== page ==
Photo courtesy Sri Lanka Ports Authority


But food consumption continues to be “well below” the pre-crisis period

By P.K.Balachandran

The Special Report of the FAO/WFP Crop and Food Security Assessment Mission (CFSAM) to Sri Lanka said in its report dated May 25, 2023, that the “food insecurity situation” in the country at the beginning of 2023, had improved materially.

In part, this could be the result of a seasonal effect of the harvest period and also the better affordability of specific nutrient-rich food varieties, the report explains.

However, food consumption continued to be “well below” the pre-crisis level. Pockets of acute food insecurity remained, particularly among the chronically vulnerable populations like those living in the Estate Sector and those dependent on the informal sector for income.

FAO and WFP surveyed 15,035 households from 20 February to 21 March 2023 covering each of the 25 districts of Sri Lanka. The urban, rural and estate populations were covered.

The survey found that 3.9 million people (17%) were “moderately acute food insecure” at the time of the mission. This represented an 11-percentage point decrease from May 2022 (28%).

The highest rates of food insecurity were among households where the head of the household had no education (34%). In contrast, households, where the head had completed secondary school education or a higher level, had significantly lower rates of food insecurity (11.8%).

The education level of the head of the household was significantly lower in female-headed households in the Estate Sector as well as among households relying on assistance, followed by those depending on unskilled labour and agricultural labour.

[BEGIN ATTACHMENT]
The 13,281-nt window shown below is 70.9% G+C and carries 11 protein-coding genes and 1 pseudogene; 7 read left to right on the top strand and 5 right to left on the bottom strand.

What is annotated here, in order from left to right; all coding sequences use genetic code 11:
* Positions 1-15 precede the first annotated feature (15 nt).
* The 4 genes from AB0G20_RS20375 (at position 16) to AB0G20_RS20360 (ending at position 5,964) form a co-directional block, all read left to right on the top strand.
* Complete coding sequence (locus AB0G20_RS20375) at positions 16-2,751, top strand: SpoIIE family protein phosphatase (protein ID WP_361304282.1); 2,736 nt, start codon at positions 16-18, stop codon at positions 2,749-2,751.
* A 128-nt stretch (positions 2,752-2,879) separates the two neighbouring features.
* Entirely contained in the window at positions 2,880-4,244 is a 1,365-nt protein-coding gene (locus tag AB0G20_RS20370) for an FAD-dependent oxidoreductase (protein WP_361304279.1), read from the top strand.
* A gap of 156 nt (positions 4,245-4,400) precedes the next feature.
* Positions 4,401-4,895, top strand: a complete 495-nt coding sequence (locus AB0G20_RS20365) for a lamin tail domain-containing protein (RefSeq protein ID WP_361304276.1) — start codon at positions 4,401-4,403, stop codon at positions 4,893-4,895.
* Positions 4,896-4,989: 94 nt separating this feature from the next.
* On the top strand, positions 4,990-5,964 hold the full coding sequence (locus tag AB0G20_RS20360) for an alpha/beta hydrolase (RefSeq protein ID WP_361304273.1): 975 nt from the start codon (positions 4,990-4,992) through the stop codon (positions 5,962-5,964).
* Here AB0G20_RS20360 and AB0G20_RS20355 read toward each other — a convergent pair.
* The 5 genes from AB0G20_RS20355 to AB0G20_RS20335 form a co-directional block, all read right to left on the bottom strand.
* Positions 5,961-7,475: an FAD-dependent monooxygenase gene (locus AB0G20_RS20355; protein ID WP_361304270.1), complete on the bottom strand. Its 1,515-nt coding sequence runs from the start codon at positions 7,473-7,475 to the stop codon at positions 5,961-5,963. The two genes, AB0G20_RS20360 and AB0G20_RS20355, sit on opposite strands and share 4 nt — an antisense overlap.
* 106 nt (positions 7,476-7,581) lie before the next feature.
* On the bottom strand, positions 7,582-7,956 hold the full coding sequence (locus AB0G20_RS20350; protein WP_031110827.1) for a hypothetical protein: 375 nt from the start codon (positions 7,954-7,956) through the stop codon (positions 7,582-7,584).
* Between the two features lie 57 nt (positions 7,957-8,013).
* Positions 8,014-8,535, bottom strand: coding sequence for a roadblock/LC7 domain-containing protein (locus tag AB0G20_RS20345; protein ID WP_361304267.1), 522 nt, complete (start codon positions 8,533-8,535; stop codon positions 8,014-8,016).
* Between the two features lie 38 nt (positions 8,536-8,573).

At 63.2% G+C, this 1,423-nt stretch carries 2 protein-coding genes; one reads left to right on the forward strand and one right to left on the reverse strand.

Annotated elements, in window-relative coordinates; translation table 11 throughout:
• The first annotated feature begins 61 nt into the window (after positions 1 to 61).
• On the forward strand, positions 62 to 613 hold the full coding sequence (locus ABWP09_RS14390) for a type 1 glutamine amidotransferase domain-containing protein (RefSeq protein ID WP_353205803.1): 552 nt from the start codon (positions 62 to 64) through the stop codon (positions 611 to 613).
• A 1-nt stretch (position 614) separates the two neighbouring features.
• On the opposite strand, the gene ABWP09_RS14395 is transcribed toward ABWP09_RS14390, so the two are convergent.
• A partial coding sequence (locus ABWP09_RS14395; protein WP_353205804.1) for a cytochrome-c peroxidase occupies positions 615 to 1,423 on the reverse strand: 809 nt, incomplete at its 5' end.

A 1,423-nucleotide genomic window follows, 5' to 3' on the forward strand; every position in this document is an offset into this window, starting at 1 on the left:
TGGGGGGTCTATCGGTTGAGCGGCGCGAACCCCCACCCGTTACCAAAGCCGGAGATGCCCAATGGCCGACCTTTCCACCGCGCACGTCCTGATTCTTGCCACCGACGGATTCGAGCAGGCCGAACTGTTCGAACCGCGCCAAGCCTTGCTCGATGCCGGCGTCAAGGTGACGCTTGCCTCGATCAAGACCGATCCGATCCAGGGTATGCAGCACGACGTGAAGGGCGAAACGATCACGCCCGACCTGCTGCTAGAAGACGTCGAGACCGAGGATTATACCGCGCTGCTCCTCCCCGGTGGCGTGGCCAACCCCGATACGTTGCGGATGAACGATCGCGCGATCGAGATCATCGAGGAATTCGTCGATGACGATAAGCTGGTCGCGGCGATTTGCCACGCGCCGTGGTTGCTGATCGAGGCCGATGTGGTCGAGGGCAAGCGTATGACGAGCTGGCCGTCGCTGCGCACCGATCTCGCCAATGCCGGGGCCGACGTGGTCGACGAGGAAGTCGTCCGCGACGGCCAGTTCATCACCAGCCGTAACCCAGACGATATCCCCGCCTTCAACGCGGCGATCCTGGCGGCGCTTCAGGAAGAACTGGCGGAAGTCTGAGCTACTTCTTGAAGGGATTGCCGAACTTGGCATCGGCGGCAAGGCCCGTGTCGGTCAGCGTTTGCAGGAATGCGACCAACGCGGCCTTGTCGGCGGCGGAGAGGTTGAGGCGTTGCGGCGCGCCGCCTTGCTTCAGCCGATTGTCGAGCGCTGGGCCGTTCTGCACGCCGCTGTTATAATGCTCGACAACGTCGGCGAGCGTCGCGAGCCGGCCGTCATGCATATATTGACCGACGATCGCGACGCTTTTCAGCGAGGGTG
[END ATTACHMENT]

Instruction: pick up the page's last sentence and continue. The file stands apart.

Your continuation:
Rates of food insecurity also varied significantly among different income groups. The biggest proportion of food insecure households was found among those who mainly relied on social protection programs, such as Samurdhi and disability benefits (43%) followed by households dependent on unskilled/casual agriculture labour (31.6%), aid/gifts (30.6%) and production and sale of fish (29.8%).

On the other hand, the lowest percentage of food insecure households was among those who produced and sold staple crops such as rice, where only 6% of households were food insecure. This result is likely to be related to the period of the data collection, i.e., during harvest time of the main agriculture season, the report adds.

Discussions with households that relied on wage labor showed that the seasonal nature of their employment and fluctuating wages had led to inconsistent access to food. They reported that although their wage rates had increased, they were working a lesser number of days and, hence, there was no appreciable increase in income. In contrast, those who produced and sold staple crops had easier access to food.

Food consumption

Approximately 4.7 million people (21%) were not consuming an adequate diet at the time of the mission. But this represents a “substantial improvement” compared to the May 2022 assessment in which 39% of the households reported inadequate food consumption.

A large proportion of female-headed households (26%) were experiencing inadequate consumption compared to male-headed households (20%).

Regarding education, the results showed that a large proportion of households headed by individuals with no education reported inadequate consumption (32%), compared to households where the head of the household had completed primary (25%) or secondary school education or higher (18%).

In March 2023, households were broadly consuming more oil, proteins, pulses and sugar than they were in May 2022, while the consumption frequency of fruits and dairy had reduced.

In May 2022, fish consumed an average of 0.8 days/week compared to 1.7 days/week in March 2023. But despite the improvement, consumption of fish continued to be well below the consumption frequency before the crisis, which ranged between 2.4 and 4.4 days/week by the end of 2021.

Across all income quintiles, consumption of oil, proteins and pulses showed the largest increments, while consumption of fruits and dairy had reduced. The wealthier the quintile the better food consumption of all food groups, but mostly proteins, dairy and fruits.